We are vitally concerned that such an acrimonious and disruptive situation be avoided. To this end we stress that what we are facing is more than a British dollar crisis—it is an Anglo-American problem, with Canada caught in the spider web, the implications of which go far beyond the question of the exchange rate of sterling and the immediate state of the British dollar reserves. The failure of our two governments to cooperate closely in the immediate future, in full appreciation that a problem of mutual concern is before us, might very well prejudice the Marshall program, the many aspects of our foreign economic and political policy which depend upon its success, and might give comfort and support to Communist and Soviet designs.
We are not able to come forward with any proposal for solving the immediate problem. We strongly urge, however, that every endeavor be made to create a mechanism through which representatives of the two governments can, at the earliest possible moment (if possible before July 5 when figures will be made public), talk secretly, bluntly and frankly, in an endeavor to reach an agreed program of action. We have no firm basis for judgment as to whether discussions should take place in Washington or in London. But we feel strongly that such conversations should be initiated immediately and be conducted on a basis which recognizes how greatly our mutual interests are endangered. We suggest that Canada sit in, first because unless we are able to prevent the development of an unfortunate UK policy Canada will be compelled to decide whether to go with the UK or with the US—a question which, however resolved, would have adverse effects everywhere—and second because Canada by sitting in would find it easier to attend the meeting of Commonwealth finance ministers called for July 11 and there to play more effectively the part of amicus curiae.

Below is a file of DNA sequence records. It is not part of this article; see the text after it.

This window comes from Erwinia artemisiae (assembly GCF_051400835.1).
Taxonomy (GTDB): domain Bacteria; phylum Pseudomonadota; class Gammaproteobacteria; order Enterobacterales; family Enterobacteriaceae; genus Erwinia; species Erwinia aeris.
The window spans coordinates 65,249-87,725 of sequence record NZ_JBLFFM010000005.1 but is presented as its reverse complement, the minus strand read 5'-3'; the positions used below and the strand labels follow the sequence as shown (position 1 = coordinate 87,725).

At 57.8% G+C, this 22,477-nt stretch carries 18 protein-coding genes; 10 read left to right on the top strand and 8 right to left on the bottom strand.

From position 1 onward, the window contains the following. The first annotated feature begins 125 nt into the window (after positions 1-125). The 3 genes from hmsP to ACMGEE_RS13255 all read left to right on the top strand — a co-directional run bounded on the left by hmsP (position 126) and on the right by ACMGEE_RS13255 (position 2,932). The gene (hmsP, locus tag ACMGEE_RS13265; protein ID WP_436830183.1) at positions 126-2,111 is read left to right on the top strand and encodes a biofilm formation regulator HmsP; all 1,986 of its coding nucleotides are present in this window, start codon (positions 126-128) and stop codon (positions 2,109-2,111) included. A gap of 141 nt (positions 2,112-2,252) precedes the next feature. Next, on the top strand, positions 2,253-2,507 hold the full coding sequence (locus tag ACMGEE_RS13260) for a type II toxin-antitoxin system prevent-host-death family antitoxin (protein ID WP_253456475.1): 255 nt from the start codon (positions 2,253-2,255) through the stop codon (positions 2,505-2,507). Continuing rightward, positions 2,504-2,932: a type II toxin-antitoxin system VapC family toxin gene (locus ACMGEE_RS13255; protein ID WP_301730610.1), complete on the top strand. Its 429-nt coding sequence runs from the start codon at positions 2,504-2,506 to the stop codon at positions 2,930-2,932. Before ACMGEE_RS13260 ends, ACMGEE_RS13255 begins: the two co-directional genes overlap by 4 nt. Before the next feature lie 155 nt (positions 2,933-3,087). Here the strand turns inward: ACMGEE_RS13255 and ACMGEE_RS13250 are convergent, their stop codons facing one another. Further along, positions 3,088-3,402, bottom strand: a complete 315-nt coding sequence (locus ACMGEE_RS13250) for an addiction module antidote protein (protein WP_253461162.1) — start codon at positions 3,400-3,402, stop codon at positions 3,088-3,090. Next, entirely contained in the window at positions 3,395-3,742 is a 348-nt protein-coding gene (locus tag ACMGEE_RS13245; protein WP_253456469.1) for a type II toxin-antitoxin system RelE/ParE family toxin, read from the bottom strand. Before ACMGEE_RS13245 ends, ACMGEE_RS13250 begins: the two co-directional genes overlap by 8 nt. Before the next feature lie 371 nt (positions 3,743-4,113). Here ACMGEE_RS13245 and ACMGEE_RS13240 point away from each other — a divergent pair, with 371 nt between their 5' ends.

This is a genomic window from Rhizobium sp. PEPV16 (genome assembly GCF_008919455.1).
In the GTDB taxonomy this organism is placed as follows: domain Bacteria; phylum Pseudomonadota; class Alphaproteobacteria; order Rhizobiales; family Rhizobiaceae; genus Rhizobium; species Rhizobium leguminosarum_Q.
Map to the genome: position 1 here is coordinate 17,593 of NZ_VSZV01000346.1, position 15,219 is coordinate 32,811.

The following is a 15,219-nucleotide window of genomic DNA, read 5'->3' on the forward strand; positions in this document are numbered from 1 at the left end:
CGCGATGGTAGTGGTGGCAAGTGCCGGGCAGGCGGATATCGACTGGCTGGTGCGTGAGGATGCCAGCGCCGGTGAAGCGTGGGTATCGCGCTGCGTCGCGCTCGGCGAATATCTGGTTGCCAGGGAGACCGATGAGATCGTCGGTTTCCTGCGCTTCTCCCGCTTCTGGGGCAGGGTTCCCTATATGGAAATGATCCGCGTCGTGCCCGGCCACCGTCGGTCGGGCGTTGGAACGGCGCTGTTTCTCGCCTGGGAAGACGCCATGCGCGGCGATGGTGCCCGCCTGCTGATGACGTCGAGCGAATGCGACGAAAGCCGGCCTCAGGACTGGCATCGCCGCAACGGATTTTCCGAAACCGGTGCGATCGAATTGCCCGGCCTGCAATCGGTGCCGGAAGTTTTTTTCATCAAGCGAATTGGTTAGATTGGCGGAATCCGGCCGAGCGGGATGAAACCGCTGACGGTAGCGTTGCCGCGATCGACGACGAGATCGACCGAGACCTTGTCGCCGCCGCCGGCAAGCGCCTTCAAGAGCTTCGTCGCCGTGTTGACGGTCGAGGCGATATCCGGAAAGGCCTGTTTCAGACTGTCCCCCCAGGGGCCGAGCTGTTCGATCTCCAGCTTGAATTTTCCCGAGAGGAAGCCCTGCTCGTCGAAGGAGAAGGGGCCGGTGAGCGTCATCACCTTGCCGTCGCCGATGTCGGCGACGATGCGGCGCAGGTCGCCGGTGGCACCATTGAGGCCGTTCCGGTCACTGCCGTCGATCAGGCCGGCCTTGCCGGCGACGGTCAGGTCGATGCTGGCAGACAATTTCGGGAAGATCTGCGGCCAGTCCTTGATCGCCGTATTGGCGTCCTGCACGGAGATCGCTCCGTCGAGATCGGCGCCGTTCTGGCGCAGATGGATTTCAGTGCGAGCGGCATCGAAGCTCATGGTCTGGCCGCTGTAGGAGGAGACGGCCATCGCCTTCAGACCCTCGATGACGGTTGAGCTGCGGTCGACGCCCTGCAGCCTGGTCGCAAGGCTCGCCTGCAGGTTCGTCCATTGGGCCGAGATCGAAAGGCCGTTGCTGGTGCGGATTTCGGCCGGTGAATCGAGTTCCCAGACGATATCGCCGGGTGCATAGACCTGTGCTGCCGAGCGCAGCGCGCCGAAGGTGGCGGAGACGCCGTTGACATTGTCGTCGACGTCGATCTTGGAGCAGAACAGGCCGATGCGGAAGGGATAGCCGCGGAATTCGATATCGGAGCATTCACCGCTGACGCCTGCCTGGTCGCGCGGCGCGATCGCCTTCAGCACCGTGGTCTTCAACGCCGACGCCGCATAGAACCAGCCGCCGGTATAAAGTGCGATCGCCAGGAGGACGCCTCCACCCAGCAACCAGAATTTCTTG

We mention the date of July 5 because it is then that it will be necessary to publish data revealing the adverse movements of the last three months. We mention July 11 as the date indicated to us by Cripps of meeting of Commonwealth finance ministers in London. The significance of these dates is obvious in terms of the development of a possible crisis and the initial arrangements for dealing with it.
Robertson1 has been here on a secret emergency visit for two days, representing St. Laurent,2 but does not wish his presence in [Page 790] London to be known. He confirms the views expressed herein regarding Canada and confirms the general seriousness of the situation as we view it.
Meanwhile, in order to keep you fully informed, we will soon forward a supplementary cable giving you the benefit of whatever observations we feel able to make on the courses of action, and the political developments in the UK, which are likely to follow from public realization of the gravity of the situation.
  1. Norman A. Robertson, Clerk of Privy Council and Secretary to the Canadian Cabinet; former High Commissioner for Canada in the United Kingdom.
  2. Louis Stephen St. Laurent, Prime Minister of Canada.